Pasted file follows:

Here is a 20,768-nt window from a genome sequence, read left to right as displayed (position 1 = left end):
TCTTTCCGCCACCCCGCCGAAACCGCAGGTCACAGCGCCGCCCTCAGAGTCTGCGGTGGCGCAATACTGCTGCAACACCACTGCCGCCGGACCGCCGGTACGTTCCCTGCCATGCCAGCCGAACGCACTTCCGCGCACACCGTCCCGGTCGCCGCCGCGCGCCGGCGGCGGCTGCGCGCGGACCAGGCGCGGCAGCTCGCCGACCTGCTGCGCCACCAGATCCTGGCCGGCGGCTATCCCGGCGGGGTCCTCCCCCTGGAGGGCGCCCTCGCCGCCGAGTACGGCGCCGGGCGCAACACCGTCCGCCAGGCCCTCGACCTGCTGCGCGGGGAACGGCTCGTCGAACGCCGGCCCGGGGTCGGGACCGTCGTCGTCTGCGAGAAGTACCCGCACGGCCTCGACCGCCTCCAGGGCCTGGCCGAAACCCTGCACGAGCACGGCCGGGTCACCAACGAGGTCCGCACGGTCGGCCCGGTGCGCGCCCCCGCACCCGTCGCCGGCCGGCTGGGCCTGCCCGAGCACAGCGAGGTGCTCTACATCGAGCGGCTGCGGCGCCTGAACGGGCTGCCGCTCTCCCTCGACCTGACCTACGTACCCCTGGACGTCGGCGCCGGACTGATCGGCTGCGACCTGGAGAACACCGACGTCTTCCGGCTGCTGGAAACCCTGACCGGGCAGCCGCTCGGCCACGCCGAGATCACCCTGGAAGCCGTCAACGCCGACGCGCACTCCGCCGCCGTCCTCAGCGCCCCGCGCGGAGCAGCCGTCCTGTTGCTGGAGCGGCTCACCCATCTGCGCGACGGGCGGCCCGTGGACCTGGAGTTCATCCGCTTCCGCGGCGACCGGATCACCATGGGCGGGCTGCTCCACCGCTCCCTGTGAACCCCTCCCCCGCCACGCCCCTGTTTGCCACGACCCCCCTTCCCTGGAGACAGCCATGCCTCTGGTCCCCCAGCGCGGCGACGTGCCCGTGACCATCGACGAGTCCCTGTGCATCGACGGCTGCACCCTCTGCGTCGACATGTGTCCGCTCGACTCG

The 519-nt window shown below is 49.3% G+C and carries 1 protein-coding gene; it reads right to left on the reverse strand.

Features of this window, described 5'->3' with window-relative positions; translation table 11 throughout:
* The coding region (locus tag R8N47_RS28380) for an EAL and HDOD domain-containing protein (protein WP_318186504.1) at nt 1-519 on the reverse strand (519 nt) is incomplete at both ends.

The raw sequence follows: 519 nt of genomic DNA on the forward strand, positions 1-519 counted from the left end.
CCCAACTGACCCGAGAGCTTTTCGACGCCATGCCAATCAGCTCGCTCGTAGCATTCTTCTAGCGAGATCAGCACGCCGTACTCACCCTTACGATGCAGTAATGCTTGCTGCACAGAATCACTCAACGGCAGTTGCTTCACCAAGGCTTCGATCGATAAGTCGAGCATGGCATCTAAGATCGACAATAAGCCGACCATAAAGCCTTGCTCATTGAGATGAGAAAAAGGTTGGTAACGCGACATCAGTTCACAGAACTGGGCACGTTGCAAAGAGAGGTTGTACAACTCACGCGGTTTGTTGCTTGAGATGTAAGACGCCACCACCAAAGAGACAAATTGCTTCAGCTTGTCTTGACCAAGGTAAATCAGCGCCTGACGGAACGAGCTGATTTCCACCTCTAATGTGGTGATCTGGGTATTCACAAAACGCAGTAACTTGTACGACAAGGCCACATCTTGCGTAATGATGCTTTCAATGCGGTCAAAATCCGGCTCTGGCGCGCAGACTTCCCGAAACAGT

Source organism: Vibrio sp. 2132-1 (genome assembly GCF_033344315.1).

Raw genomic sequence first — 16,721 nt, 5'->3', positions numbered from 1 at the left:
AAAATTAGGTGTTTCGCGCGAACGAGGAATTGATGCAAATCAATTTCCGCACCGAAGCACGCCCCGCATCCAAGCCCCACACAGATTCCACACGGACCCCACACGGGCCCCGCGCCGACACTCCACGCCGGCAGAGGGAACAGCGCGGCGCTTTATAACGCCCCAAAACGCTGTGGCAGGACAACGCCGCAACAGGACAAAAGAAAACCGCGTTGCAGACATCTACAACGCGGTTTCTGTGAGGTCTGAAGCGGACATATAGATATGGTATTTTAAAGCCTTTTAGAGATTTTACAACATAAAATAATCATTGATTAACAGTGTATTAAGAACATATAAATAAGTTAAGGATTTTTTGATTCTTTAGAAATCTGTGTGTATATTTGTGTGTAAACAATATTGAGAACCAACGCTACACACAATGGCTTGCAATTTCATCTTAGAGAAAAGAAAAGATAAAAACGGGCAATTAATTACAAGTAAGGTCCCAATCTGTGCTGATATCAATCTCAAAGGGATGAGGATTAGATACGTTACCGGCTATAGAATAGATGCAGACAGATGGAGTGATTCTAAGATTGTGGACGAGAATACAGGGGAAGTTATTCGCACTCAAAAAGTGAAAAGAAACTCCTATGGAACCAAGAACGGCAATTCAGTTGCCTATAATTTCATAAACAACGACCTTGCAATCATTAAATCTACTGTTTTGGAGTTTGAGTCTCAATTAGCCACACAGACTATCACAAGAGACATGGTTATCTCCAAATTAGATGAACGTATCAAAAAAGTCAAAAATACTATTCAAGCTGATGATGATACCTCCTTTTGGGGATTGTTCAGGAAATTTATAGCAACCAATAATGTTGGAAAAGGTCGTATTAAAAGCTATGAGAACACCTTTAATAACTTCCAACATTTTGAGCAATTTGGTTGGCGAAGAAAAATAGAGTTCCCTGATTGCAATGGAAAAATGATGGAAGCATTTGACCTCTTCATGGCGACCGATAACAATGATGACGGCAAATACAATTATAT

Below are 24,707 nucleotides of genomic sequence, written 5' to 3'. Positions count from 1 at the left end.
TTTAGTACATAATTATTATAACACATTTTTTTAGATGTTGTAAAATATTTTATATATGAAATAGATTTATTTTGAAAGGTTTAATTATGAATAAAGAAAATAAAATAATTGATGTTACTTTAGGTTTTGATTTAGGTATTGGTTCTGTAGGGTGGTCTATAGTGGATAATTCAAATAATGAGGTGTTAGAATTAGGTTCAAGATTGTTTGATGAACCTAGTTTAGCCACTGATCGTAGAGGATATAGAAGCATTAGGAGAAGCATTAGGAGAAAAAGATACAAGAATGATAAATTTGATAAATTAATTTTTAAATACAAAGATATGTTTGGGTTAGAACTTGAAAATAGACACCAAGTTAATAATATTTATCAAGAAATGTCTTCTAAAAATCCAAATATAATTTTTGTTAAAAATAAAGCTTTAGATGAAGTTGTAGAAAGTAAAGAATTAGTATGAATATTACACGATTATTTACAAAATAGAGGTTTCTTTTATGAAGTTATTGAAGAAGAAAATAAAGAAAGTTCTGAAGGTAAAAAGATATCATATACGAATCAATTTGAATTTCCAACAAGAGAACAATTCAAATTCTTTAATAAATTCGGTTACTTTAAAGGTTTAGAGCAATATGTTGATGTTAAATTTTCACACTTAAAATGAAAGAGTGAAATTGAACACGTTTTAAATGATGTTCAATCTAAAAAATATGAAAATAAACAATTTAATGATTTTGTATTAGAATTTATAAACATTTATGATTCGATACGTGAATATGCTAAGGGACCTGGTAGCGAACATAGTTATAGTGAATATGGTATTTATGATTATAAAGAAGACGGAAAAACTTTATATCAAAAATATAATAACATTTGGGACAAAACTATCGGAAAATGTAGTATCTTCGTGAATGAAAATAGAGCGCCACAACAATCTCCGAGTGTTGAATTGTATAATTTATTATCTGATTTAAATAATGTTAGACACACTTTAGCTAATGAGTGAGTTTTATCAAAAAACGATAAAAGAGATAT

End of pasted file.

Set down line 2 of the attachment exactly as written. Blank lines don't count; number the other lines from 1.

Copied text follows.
TCTTTCCGCCACCCCGCCGAAACCGCAGGTCACAGCGCCGCCCTCAGAGTCTGCGGTGGCGCAATACTGCTGCAACACCACTGCCGCCGGACCGCCGGTACGTTCCCTGCCATGCCAGCCGAACGCACTTCCGCGCACACCGTCCCGGTCGCCGCCGCGCGCCGGCGGCGGCTGCGCGCGGACCAGGCGCGGCAGCTCGCCGACCTGCTGCGCCACCAGATCCTGGCCGGCGGCTATCCCGGCGGGGTCCTCCCCCTGGAGGGCGCCCTCGCCGCCGAGTACGGCGCCGGGCGCAACACCGTCCGCCAGGCCCTCGACCTGCTGCGCGGGGAACGGCTCGTCGAACGCCGGCCCGGGGTCGGGACCGTCGTCGTCTGCGAGAAGTACCCGCACGGCCTCGACCGCCTCCAGGGCCTGGCCGAAACCCTGCACGAGCACGGCCGGGTCACCAACGAGGTCCGCACGGTCGGCCCGGTGCGCGCCCCCGCACCCGTCGCCGGCCGGCTGGGCCTGCCCGAGCACAGCGAGGTGCTCTACATCGAGCGGCTGCGGCGCCTGAACGGGCTGCCGCTCTCCCTCGACCTGACCTACGTACCCCTGGACGTCGGCGCCGGACTGATCGGCTGCGACCTGGAGAACACCGACGTCTTCCGGCTGCTGGAAACCCTGACCGGGCAGCCGCTCGGCCACGCCGAGATCACCCTGGAAGCCGTCAACGCCGACGCGCACTCCGCCGCCGTCCTCAGCGCCCCGCGCGGAGCAGCCGTCCTGTTGCTGGAGCGGCTCACCCATCTGCGCGACGGGCGGCCCGTGGACCTGGAGTTCATCCGCTTCCGCGGCGACCGGATCACCATGGGCGGGCTGCTCCACCGCTCCCTGTGAACCCCTCCCCCGCCACGCCCCTGTTTGCCACGACCCCCCTTCCCTGGAGACAGCCATGCCTCTGGTCCCCCAGCGCGGCGACGTGCCCGTGACCATCGACGAGTCCCTGTGCATCGACGGCTGCACCCTCTGCGTCGACATGTGTCCGCTCGACTCG